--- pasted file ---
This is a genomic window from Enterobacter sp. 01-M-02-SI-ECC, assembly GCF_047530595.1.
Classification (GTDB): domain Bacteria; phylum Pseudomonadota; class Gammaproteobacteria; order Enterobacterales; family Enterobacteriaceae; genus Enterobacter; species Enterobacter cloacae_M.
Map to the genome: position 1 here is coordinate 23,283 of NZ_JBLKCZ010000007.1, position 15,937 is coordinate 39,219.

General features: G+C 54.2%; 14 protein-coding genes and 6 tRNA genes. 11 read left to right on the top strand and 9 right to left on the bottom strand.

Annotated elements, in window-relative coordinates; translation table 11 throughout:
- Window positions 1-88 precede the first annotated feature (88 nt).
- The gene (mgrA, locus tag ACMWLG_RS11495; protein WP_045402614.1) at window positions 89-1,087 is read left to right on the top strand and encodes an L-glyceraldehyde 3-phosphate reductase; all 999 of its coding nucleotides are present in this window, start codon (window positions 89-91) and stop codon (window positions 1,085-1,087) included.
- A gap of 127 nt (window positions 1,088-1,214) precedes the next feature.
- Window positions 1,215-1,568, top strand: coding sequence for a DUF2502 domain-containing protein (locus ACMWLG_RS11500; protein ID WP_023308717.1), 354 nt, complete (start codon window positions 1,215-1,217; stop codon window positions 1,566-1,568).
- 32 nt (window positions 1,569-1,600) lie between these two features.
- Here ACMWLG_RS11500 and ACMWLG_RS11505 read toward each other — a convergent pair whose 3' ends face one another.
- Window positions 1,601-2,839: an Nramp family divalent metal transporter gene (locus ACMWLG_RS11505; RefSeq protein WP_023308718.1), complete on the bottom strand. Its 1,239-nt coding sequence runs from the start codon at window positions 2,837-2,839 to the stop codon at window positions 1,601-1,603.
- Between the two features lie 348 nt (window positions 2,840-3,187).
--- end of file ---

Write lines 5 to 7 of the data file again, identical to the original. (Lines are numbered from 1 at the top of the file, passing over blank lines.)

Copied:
Annotated elements, in window-relative coordinates; translation table 11 throughout:
- Window positions 1-88 precede the first annotated feature (88 nt).
- The gene (mgrA, locus tag ACMWLG_RS11495; protein WP_045402614.1) at window positions 89-1,087 is read left to right on the top strand and encodes an L-glyceraldehyde 3-phosphate reductase; all 999 of its coding nucleotides are present in this window, start codon (window positions 89-91) and stop codon (window positions 1,085-1,087) included.